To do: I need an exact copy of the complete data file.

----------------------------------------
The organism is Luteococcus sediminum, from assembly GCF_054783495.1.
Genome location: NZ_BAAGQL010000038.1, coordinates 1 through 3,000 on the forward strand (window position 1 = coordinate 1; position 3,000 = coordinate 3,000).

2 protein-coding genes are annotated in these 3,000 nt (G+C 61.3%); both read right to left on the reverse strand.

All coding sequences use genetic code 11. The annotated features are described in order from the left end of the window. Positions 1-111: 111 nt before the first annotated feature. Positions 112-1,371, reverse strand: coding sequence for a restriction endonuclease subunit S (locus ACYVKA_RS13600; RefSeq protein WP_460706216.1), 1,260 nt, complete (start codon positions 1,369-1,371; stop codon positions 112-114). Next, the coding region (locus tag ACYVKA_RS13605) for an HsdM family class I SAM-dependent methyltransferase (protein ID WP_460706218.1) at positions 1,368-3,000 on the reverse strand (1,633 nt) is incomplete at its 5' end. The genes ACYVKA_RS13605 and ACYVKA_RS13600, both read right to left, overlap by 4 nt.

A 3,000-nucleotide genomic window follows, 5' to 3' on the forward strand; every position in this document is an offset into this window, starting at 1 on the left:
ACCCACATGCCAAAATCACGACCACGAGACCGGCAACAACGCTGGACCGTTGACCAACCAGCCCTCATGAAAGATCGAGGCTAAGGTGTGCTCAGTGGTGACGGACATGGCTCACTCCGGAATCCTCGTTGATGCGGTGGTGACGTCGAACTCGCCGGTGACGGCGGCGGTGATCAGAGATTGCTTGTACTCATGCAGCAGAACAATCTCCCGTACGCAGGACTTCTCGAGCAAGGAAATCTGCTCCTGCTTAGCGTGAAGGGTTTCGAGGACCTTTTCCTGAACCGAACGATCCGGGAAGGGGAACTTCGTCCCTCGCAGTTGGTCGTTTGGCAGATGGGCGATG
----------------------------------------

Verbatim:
The organism is Luteococcus sediminum, from assembly GCF_054783495.1.
Genome location: NZ_BAAGQL010000038.1, coordinates 1 through 3,000 on the forward strand (window position 1 = coordinate 1; position 3,000 = coordinate 3,000).

2 protein-coding genes are annotated in these 3,000 nt (G+C 61.3%); both read right to left on the reverse strand.

All coding sequences use genetic code 11. The annotated features are described in order from the left end of the window. Positions 1-111: 111 nt before the first annotated feature. Positions 112-1,371, reverse strand: coding sequence for a restriction endonuclease subunit S (locus ACYVKA_RS13600; RefSeq protein WP_460706216.1), 1,260 nt, complete (start codon positions 1,369-1,371; stop codon positions 112-114). Next, the coding region (locus tag ACYVKA_RS13605) for an HsdM family class I SAM-dependent methyltransferase (protein ID WP_460706218.1) at positions 1,368-3,000 on the reverse strand (1,633 nt) is incomplete at its 5' end. The genes ACYVKA_RS13605 and ACYVKA_RS13600, both read right to left, overlap by 4 nt.

A 3,000-nucleotide genomic window follows, 5' to 3' on the forward strand; every position in this document is an offset into this window, starting at 1 on the left:
ACCCACATGCCAAAATCACGACCACGAGACCGGCAACAACGCTGGACCGTTGACCAACCAGCCCTCATGAAAGATCGAGGCTAAGGTGTGCTCAGTGGTGACGGACATGGCTCACTCCGGAATCCTCGTTGATGCGGTGGTGACGTCGAACTCGCCGGTGACGGCGGCGGTGATCAGAGATTGCTTGTACTCATGCAGCAGAACAATCTCCCGTACGCAGGACTTCTCGAGCAAGGAAATCTGCTCCTGCTTAGCGTGAAGGGTTTCGAGGACCTTTTCCTGAACCGAACGATCCGGGAAGGGGAACTTCGTCCCTCGCAGTTGGTCGTTTGGCAGATGGGCGATG